On his first day in office, President Obama put former president Bush on notice. His administration just released an executive order that will make it difficult for Bush to shield his White House records--and those of former Vice President Dick Cheney--from public scrutiny by invoking the doctrine of executive privilege. Shortly after taking office, Bush handed down his own executive order, amending the Presidential Records Act to give current and past presidents, along with their heirs, veto power over the release of presidential records, which are considered the property of the American people.
"[Obama]'s putting former presidents on notice that if you want to continue a claim of executive privilege that [Obama] doesn't think is well-placed, you're going to have to go to court," says Anne Weismann, the chief counsel for Citizens for Ethics and Responsibility in Washington (CREW).
During the campaign, Obama promised to "nullify attempts to make the timely release of presidential records more difficult." (A transition spokesperson promised Mother Jones essentially the same thing when we asked a few weeks ago.) That was a reference to former president Bush's infamous Executive Order 13233, which gave current and former presidents and vice presidents, along with their heirs, unprecedented authority to block the disclosure of White House records. But Obama's taken his campaign promise a step further. While revoking 13233, Obama has also put forth a far stricter interpretation of executive privilege:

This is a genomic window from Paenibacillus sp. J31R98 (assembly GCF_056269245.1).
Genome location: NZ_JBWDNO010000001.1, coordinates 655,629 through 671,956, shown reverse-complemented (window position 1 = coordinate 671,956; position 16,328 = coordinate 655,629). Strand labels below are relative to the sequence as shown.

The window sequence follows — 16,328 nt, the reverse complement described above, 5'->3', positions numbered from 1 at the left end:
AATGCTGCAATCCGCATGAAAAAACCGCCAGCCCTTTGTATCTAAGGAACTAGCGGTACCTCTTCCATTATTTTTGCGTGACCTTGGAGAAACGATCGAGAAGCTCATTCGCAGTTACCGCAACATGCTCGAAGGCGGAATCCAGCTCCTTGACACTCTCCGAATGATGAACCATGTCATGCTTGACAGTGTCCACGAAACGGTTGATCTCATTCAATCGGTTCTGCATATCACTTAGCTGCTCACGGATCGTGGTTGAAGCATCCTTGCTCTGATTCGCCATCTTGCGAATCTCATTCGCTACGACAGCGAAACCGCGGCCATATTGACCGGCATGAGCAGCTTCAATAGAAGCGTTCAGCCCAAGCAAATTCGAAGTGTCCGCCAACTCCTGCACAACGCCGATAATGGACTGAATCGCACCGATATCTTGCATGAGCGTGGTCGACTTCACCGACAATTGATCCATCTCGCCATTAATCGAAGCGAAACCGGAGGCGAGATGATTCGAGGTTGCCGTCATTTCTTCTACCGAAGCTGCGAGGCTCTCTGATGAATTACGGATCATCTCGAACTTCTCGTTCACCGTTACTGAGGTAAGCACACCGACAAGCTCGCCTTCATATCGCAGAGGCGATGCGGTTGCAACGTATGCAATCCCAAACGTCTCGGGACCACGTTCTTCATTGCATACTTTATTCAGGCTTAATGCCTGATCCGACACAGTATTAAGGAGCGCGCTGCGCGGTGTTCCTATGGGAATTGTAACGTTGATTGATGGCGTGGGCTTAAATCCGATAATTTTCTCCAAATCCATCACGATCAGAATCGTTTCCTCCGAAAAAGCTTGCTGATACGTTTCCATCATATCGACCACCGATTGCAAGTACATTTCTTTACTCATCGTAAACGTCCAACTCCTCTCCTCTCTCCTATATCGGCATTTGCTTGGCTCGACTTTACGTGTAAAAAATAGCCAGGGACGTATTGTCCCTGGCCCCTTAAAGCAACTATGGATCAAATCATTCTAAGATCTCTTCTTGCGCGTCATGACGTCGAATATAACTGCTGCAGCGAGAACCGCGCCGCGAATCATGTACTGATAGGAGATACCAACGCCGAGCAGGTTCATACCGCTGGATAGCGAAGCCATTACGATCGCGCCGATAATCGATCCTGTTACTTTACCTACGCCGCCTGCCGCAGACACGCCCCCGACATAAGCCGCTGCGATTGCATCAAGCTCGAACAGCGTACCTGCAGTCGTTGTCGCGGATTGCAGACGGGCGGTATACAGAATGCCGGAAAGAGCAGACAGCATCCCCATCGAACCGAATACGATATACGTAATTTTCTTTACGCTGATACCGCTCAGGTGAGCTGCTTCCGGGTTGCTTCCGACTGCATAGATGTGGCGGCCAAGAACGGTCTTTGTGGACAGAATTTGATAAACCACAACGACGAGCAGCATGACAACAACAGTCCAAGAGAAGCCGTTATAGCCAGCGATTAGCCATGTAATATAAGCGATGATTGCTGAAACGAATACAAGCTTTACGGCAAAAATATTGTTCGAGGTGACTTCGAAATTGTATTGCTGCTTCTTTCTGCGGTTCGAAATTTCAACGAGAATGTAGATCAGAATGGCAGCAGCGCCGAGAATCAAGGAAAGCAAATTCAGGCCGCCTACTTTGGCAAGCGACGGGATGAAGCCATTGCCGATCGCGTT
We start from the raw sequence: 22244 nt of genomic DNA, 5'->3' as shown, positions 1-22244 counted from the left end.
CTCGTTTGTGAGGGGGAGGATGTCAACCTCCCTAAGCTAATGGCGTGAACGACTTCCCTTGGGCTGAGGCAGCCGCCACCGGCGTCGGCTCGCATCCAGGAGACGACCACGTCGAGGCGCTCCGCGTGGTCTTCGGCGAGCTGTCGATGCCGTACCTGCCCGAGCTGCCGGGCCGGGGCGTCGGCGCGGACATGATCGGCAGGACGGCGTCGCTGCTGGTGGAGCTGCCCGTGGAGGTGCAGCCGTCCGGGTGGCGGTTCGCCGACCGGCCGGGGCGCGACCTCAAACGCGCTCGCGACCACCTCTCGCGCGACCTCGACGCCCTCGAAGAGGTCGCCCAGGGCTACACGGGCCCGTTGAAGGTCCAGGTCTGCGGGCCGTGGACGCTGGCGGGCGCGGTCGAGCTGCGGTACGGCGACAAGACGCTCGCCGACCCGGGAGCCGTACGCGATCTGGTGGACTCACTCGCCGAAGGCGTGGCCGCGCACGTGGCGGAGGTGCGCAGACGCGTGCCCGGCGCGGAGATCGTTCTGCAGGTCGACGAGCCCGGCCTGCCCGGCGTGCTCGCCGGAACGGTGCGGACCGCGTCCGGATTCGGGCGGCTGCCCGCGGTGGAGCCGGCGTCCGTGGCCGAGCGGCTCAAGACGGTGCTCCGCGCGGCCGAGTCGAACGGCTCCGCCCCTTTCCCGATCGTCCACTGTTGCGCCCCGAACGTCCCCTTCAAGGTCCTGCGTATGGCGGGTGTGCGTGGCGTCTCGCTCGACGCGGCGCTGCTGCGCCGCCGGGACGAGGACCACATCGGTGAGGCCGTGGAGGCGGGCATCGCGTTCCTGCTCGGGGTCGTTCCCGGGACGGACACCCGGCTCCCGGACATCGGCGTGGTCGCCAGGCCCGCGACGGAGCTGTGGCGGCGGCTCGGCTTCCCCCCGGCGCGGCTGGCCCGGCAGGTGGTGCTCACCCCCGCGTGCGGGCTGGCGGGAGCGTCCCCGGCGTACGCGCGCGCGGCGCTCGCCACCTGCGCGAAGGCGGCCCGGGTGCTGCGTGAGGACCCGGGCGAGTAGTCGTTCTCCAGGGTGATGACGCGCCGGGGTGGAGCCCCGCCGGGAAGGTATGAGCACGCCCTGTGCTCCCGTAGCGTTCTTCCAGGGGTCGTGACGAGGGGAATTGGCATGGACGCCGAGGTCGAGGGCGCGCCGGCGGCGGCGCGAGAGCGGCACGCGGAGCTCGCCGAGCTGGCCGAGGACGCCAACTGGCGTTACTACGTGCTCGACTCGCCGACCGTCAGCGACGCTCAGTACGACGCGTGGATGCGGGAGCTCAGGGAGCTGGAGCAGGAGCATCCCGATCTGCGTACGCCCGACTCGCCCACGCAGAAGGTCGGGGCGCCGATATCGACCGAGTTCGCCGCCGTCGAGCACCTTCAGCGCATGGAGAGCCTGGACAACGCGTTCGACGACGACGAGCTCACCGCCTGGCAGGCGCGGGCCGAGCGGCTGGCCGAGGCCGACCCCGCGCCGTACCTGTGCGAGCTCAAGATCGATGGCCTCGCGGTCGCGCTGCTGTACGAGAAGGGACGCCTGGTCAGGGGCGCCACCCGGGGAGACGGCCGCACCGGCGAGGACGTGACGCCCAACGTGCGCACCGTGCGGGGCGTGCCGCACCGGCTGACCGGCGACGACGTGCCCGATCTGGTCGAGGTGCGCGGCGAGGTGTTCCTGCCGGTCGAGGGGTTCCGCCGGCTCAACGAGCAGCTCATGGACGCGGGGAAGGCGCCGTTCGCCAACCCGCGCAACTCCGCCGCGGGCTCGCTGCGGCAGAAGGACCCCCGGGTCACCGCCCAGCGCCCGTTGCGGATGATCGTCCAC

[T]he Executive Order on Presidential Records brings those principles [of openness and transparency] to presidential records by giving the American people greater access to these historic documents. This order ends the practice of having others besides the President assert executive privilege for records after an administration ends. Now, only the President will have that power, limiting its potential for abuse. And the order also requires the Attorney General and the White House Counsel to review claims of executive privilege about covered records to make sure those claims are fully warranted by the Constitution.
[Obama]'s basically saying if there's a dispute, and a former president thinks something should be covered by executive privilege and Obama doesn't agree, then Obama would direct the Archivist to release it [despite the former president's claim of privilege]. The only option a former President would have at that point would be to go to court and sue. [Obama]'s set up a process to review these claims which requires the Attorney General and White House Counsel to agree that these claims should be invoked, which indicates that it won't be either casually invoked or casually defended.
In Obama's remarks on Wednesday morning, he said that, "Going forward, anytime the American people want to know something that I or a former President wants to withhold, we will have to consult with the Attorney General and the White House Counsel, whose business it is to ensure compliance with the rule of law. Information will not be withheld just because I say so. It will be withheld because a separate authority believes my request is well grounded in the Constitution." The effect of that particular phrase is enormous, as emphasized by the response of a reader over at Talking Points Memo who works for the Justice Department. "That highlighted phrase has signaled a significant discussion around these parts." You can be certain that Obama's early moves to promote government transparency and accountability will be the subject of discussion and debate for a long time to come.